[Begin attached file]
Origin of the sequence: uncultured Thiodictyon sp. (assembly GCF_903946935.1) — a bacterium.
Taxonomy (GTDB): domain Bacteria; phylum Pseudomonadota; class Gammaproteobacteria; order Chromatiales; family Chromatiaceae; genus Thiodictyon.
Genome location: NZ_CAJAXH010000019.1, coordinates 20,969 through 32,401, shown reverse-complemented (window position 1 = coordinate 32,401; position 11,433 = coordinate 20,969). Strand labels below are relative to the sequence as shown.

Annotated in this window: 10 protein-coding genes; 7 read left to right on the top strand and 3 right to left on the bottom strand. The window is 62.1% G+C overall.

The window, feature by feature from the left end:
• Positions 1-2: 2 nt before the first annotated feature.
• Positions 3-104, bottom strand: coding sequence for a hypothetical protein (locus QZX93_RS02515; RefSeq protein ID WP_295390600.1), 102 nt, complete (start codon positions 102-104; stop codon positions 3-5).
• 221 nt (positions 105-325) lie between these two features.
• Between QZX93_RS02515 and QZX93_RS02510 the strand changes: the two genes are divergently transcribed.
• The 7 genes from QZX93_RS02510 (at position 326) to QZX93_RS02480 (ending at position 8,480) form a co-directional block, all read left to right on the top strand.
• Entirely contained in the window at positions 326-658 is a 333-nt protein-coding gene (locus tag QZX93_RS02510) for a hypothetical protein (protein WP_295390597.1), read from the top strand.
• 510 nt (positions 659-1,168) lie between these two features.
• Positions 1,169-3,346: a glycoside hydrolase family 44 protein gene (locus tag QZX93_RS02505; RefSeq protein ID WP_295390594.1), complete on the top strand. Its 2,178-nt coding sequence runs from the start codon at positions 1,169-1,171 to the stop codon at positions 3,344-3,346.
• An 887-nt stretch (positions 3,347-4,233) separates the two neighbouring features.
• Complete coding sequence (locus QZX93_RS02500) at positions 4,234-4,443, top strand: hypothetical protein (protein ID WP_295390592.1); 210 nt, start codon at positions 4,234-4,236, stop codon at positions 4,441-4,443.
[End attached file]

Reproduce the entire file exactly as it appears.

Origin of the sequence: uncultured Thiodictyon sp. (assembly GCF_903946935.1) — a bacterium.
Taxonomy (GTDB): domain Bacteria; phylum Pseudomonadota; class Gammaproteobacteria; order Chromatiales; family Chromatiaceae; genus Thiodictyon.
Genome location: NZ_CAJAXH010000019.1, coordinates 20,969 through 32,401, shown reverse-complemented (window position 1 = coordinate 32,401; position 11,433 = coordinate 20,969). Strand labels below are relative to the sequence as shown.

Annotated in this window: 10 protein-coding genes; 7 read left to right on the top strand and 3 right to left on the bottom strand. The window is 62.1% G+C overall.

The window, feature by feature from the left end:
• Positions 1-2: 2 nt before the first annotated feature.
• Positions 3-104, bottom strand: coding sequence for a hypothetical protein (locus QZX93_RS02515; RefSeq protein ID WP_295390600.1), 102 nt, complete (start codon positions 102-104; stop codon positions 3-5).
• 221 nt (positions 105-325) lie between these two features.
• Between QZX93_RS02515 and QZX93_RS02510 the strand changes: the two genes are divergently transcribed.
• The 7 genes from QZX93_RS02510 (at position 326) to QZX93_RS02480 (ending at position 8,480) form a co-directional block, all read left to right on the top strand.
• Entirely contained in the window at positions 326-658 is a 333-nt protein-coding gene (locus tag QZX93_RS02510) for a hypothetical protein (protein WP_295390597.1), read from the top strand.
• 510 nt (positions 659-1,168) lie between these two features.
• Positions 1,169-3,346: a glycoside hydrolase family 44 protein gene (locus tag QZX93_RS02505; RefSeq protein ID WP_295390594.1), complete on the top strand. Its 2,178-nt coding sequence runs from the start codon at positions 1,169-1,171 to the stop codon at positions 3,344-3,346.
• An 887-nt stretch (positions 3,347-4,233) separates the two neighbouring features.
• Complete coding sequence (locus QZX93_RS02500) at positions 4,234-4,443, top strand: hypothetical protein (protein ID WP_295390592.1); 210 nt, start codon at positions 4,234-4,236, stop codon at positions 4,441-4,443.